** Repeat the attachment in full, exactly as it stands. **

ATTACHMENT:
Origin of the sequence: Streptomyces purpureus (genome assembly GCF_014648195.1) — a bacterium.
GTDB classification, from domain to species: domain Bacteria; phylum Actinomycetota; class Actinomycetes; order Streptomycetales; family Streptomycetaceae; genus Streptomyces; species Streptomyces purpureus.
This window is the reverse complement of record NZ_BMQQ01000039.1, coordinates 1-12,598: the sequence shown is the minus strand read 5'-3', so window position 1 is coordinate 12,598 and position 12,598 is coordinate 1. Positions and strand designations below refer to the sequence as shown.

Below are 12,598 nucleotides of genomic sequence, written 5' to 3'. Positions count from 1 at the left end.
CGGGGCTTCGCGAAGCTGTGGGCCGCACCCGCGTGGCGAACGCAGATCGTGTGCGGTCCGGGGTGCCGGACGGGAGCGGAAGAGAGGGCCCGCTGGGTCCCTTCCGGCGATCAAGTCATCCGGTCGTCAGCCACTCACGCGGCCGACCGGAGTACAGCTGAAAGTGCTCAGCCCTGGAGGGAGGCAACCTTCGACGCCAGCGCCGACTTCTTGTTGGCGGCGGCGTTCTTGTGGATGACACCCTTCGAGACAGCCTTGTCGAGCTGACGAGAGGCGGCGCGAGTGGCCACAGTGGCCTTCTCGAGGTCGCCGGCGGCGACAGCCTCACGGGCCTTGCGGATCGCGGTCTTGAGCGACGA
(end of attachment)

Origin of the sequence: Streptomyces purpureus (genome assembly GCF_014648195.1) — a bacterium.
GTDB classification, from domain to species: domain Bacteria; phylum Actinomycetota; class Actinomycetes; order Streptomycetales; family Streptomycetaceae; genus Streptomyces; species Streptomyces purpureus.
This window is the reverse complement of record NZ_BMQQ01000039.1, coordinates 1-12,598: the sequence shown is the minus strand read 5'-3', so window position 1 is coordinate 12,598 and position 12,598 is coordinate 1. Positions and strand designations below refer to the sequence as shown.

Below are 12,598 nucleotides of genomic sequence, written 5' to 3'. Positions count from 1 at the left end.
CGGGGCTTCGCGAAGCTGTGGGCCGCACCCGCGTGGCGAACGCAGATCGTGTGCGGTCCGGGGTGCCGGACGGGAGCGGAAGAGAGGGCCCGCTGGGTCCCTTCCGGCGATCAAGTCATCCGGTCGTCAGCCACTCACGCGGCCGACCGGAGTACAGCTGAAAGTGCTCAGCCCTGGAGGGAGGCAACCTTCGACGCCAGCGCCGACTTCTTGTTGGCGGCGGCGTTCTTGTGGATGACACCCTTCGAGACAGCCTTGTCGAGCTGACGAGAGGCGGCGCGAGTGGCCACAGTGGCCTTCTCGAGGTCGCCGGCGGCGACAGCCTCACGGGCCTTGCGGATCGCGGTCTTGAGCGACGA